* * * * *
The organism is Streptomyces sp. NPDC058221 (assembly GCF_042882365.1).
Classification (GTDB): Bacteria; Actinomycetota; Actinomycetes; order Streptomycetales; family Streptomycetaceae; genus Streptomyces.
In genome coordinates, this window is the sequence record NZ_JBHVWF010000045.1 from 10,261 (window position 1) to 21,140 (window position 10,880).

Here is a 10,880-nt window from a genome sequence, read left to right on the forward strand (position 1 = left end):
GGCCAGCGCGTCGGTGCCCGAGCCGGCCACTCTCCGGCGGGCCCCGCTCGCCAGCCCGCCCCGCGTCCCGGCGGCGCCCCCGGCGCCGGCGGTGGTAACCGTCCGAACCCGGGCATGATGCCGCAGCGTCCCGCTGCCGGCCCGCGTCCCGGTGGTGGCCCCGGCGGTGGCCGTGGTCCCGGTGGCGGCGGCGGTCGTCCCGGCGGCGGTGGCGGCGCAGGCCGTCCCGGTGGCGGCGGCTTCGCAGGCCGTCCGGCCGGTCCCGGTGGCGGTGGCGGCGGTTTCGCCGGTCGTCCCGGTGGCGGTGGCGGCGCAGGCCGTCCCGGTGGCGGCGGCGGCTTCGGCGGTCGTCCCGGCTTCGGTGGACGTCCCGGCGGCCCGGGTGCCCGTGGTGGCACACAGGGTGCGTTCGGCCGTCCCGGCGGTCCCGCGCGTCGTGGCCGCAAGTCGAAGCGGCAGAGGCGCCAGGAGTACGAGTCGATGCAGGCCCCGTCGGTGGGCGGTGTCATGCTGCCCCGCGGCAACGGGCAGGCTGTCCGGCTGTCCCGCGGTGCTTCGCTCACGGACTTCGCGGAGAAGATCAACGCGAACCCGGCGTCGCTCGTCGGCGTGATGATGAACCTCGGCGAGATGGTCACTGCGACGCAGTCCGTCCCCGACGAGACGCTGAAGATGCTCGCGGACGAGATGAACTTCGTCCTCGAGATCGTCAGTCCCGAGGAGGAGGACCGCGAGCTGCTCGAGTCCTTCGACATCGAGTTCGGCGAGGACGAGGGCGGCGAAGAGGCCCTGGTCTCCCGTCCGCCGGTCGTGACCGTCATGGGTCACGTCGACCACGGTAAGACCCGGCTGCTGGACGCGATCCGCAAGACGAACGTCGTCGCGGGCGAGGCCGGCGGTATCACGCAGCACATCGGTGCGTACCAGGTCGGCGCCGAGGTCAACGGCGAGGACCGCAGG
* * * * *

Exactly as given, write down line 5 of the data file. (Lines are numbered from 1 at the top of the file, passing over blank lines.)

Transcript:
GGCCAGCGCGTCGGTGCCCGAGCCGGCCACTCTCCGGCGGGCCCCGCTCGCCAGCCCGCCCCGCGTCCCGGCGGCGCCCCCGGCGCCGGCGGTGGTAACCGTCCGAACCCGGGCATGATGCCGCAGCGTCCCGCTGCCGGCCCGCGTCCCGGTGGTGGCCCCGGCGGTGGCCGTGGTCCCGGTGGCGGCGGCGGTCGTCCCGGCGGCGGTGGCGGCGCAGGCCGTCCCGGTGGCGGCGGCTTCGCAGGCCGTCCGGCCGGTCCCGGTGGCGGTGGCGGCGGTTTCGCCGGTCGTCCCGGTGGCGGTGGCGGCGCAGGCCGTCCCGGTGGCGGCGGCGGCTTCGGCGGTCGTCCCGGCTTCGGTGGACGTCCCGGCGGCCCGGGTGCCCGTGGTGGCACACAGGGTGCGTTCGGCCGTCCCGGCGGTCCCGCGCGTCGTGGCCGCAAGTCGAAGCGGCAGAGGCGCCAGGAGTACGAGTCGATGCAGGCCCCGTCGGTGGGCGGTGTCATGCTGCCCCGCGGCAACGGGCAGGCTGTCCGGCTGTCCCGCGGTGCTTCGCTCACGGACTTCGCGGAGAAGATCAACGCGAACCCGGCGTCGCTCGTCGGCGTGATGATGAACCTCGGCGAGATGGTCACTGCGACGCAGTCCGTCCCCGACGAGACGCTGAAGATGCTCGCGGACGAGATGAACTTCGTCCTCGAGATCGTCAGTCCCGAGGAGGAGGACCGCGAGCTGCTCGAGTCCTTCGACATCGAGTTCGGCGAGGACGAGGGCGGCGAAGAGGCCCTGGTCTCCCGTCCGCCGGTCGTGACCGTCATGGGTCACGTCGACCACGGTAAGACCCGGCTGCTGGACGCGATCCGCAAGACGAACGTCGTCGCGGGCGAGGCCGGCGGTATCACGCAGCACATCGGTGCGTACCAGGTCGGCGCCGAGGTCAACGGCGAGGACCGCAGG